“Virtual choirs have been a new thing for everybody, but it has given us that option for people who have health concerns or who are uncomfortable that we could move them to a completely virtual format,” Puderbaugh said.
Ensemble participation is a requirement for most music majors, but any student with a Temporary Alternative Learning Arrangement (TALA) can opt-out of an in-person ensemble and work with their conductor to fulfill the requirement in a different way, Walker said. For band and orchestra, students with TALAs are completing independent studies, and choir students participate in one of the two virtual choirs instead of attending live rehearsals.
Performances also look very different this school year. With no live audiences allowed for concerts at Voxman, ensembles pre-record their performances to stream through the School of Music website at a later date.
Heidel explained that, while concerts are virtual, the school is still trying to create a similar performance experience for students. Students still dress up in concert attire and perform as if an audience was present and the school ties the recordings together to create a full concert.
The new performance protocols have particularly affected the Jazz Department. UI Director of Jazz Studies Damani Phillips said that UI jazz ensembles frequently played in venues outside of the Voxman Music Building before protocols were put in place and they no longer have that opportunity for alternative performance experiences.
“We usually are a program that plays outside the university. In keeping with the culture and the customs of jazz music to not be necessarily played in formal concert spaces like the concert hall or recital hall, it’s meant to be played out and about amongst people,” Phillips said. “That’s a valuable experience but unfortunately that all had to come to a close.”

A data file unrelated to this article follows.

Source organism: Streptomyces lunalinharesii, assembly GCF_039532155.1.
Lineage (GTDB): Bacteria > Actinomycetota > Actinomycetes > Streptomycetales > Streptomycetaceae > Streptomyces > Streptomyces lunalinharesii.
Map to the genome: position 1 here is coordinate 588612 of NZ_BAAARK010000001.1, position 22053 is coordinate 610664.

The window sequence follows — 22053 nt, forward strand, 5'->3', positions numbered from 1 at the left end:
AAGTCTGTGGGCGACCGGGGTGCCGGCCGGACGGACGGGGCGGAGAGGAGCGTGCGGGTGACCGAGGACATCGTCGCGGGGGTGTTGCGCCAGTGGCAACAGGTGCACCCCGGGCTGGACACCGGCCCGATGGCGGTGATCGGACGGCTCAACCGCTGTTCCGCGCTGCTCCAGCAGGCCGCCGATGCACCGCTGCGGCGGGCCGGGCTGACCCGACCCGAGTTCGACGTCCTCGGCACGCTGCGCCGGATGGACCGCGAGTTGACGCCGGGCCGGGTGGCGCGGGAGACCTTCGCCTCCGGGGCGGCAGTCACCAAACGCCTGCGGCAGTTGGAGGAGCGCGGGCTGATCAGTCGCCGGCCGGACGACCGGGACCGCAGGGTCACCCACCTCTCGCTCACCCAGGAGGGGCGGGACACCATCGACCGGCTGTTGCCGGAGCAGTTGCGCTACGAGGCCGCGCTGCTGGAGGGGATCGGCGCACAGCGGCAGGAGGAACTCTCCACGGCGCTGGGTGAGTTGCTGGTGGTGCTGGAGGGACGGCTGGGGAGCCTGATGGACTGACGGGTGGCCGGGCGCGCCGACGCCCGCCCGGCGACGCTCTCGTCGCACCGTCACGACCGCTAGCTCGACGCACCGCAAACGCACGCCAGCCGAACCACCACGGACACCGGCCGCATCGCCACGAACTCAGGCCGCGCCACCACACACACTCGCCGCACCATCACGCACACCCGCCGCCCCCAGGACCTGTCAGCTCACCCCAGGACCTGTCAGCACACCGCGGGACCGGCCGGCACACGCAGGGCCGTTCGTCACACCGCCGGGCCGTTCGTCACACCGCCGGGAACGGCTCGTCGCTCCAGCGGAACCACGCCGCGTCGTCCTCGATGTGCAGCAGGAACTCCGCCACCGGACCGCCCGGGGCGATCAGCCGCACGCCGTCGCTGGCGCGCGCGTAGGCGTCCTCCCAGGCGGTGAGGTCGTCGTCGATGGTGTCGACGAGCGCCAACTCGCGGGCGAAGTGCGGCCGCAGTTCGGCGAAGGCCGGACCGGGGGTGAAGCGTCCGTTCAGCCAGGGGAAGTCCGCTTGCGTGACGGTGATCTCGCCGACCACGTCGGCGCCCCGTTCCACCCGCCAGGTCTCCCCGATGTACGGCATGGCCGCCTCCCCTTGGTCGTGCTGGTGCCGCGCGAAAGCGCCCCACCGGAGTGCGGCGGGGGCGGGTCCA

While these outside opportunities have been canceled until it is safe to reinstate them, Associate Professor of Instruction in jazz James Dreier noted that there have been some positives to virtual performances.
“One of the silver linings has been the live video feeds of the concerts,” Dreier said. “Now, people from literally all over the world can watch a concert, and you know that’s not just for jazz, that’s for all of the ensembles. That has put a lot of pressure on our audio-visual department, but they’ve really stepped up and done a fantastic job.”
Heidel said the UI School of Music has, however, been a leader for other universities in providing protocols that will keep professors and students safe, while still allowing for live music-making to occur.
“We were one of the national leaders in getting established protocols out early and many institutions around the country were referring to the protocols that we developed to help guide their own program,” Heidel said. “I was really proud that Iowa was at the forefront of dealing with this challenge.”